For each of the customer types, you’ll want to take a different approach.

Core: Stretch and Protect

This is key to the success of the organization. The customers that fall into this group are making up close to 80% of your profit in some cases. You could possibly only focus on this set of customers and be a more profitable organization. Obviously, you want to grow. You want to expand your market share. So, then you also want to work on opportunistic customers.

Opportunistic: Develop

This is the one you need to spend time with. They are profitable customers for you. They provide you profit when they buy, but they’re just not buying a lot from you right now. You need to ask a few questions. Is the thing they’re buying overpriced? Are you able to enter contracts with them? Are you able to move them into a longer lifetime value where they’re buying more from you and moving toward the core category?

Service Drain: Examine and Develop

You need to understand precisely why they’re draining the organization. Why is there a higher cost? They are buying a lot from you, generating revenue and cash flow, but they’re just not that profitable. You also want to continuously develop this relationship because the right tweaks will bring them right into the core category.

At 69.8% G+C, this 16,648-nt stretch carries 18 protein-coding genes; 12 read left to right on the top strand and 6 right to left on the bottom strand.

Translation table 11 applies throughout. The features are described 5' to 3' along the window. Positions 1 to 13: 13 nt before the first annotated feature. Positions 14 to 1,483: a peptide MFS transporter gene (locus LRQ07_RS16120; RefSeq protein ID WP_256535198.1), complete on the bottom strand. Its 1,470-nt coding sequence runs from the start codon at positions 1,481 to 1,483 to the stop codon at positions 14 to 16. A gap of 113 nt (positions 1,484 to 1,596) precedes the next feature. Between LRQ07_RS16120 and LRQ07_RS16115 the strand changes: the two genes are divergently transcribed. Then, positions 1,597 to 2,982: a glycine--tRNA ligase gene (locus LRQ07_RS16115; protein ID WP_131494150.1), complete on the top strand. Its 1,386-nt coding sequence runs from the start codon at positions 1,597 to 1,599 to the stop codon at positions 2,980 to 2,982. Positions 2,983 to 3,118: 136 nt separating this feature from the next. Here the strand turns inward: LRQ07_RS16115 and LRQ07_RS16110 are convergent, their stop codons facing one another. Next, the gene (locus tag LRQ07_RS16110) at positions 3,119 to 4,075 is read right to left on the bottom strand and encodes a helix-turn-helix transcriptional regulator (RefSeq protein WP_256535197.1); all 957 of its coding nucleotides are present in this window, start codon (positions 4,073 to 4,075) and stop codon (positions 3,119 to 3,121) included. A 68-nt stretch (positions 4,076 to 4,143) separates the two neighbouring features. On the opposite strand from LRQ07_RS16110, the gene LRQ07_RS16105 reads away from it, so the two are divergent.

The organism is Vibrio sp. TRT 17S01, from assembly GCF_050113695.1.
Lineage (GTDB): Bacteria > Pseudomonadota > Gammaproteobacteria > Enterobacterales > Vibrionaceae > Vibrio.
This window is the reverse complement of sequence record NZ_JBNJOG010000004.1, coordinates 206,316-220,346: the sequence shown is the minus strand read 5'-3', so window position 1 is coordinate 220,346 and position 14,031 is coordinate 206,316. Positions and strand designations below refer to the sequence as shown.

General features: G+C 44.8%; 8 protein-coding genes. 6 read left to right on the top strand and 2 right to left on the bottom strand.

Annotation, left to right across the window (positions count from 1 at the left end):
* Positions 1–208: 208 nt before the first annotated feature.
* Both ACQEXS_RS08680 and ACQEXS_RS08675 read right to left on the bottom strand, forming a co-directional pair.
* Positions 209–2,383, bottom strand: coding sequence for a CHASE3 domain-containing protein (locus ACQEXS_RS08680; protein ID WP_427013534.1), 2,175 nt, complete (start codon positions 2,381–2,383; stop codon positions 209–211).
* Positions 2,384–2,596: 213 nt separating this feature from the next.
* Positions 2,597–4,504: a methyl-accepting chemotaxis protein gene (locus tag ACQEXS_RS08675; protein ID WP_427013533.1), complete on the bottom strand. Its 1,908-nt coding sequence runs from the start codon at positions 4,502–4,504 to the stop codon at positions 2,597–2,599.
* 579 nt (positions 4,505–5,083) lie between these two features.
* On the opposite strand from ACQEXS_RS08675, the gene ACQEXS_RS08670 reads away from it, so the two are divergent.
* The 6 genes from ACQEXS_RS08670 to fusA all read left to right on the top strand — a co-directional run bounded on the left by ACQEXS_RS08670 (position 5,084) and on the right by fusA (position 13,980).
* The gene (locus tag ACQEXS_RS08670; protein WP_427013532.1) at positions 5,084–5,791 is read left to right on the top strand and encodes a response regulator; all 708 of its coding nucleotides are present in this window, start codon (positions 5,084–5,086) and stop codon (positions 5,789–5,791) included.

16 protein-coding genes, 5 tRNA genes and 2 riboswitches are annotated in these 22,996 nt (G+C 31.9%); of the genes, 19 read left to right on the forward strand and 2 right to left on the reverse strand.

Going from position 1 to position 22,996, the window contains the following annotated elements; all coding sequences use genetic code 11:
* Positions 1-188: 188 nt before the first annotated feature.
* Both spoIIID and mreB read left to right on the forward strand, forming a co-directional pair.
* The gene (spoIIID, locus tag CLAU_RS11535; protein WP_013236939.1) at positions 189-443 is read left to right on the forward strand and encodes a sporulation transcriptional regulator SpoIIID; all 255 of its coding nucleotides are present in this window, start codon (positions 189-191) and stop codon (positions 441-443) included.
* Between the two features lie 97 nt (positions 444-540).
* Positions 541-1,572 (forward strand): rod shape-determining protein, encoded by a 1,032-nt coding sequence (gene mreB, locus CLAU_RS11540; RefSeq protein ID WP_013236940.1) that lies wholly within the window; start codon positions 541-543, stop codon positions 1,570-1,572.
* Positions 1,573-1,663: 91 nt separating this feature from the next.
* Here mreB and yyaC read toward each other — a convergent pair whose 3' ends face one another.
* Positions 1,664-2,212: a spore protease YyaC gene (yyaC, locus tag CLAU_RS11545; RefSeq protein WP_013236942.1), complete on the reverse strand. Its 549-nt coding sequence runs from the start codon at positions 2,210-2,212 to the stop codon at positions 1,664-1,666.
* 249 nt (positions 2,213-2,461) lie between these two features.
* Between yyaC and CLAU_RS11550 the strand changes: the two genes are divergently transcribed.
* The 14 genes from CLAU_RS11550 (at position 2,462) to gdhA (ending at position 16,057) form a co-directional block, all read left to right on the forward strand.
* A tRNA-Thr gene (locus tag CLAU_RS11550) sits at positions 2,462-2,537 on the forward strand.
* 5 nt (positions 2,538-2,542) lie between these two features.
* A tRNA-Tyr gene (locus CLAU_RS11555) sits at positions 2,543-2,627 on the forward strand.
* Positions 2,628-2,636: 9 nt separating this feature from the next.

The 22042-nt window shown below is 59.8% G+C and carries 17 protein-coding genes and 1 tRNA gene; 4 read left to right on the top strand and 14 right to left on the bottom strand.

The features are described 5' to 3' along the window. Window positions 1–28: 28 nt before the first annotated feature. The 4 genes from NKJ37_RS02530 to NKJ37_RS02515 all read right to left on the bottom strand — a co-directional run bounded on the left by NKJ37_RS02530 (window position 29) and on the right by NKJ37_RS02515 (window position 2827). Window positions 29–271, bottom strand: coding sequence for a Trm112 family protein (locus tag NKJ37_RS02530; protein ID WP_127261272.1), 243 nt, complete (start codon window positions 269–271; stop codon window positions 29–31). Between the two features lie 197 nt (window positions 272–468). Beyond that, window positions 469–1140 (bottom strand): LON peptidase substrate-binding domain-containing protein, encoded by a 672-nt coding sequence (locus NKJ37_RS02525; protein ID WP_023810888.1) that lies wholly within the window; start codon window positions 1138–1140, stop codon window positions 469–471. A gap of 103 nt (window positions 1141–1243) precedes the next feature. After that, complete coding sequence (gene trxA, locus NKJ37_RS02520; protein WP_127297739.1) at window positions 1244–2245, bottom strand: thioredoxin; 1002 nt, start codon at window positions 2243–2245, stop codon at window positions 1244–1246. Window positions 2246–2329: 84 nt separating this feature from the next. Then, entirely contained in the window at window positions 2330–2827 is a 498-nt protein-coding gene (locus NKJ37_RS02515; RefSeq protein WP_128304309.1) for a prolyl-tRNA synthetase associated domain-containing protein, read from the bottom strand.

Marginal: Examine, Develop, and Eliminate

Some of the customers in the marginal group are not buying a lot from you and are not profitable. Some of these customers may just call you when their main distributor doesn’t have the resources of the product available, so they turn to you looking for a discount—saying they’ll buy from you in the future. You need to examine their behaviors and eliminate customers as necessary. Furthermore, there might be a customer in this category that needs a little bit of development effort so that you can nurture them over time toward another customer category.

White Cup offers a revenue intelligence platform with integrated solutions specifically designed for the distribution industry. Our CRM, BI, and Pricing software is the complete revenue engine for distributors. It is laser-focused on driving more revenue and improved profits. With decades of industry experience, White Cup is trusted by more than 1,000 customers globally.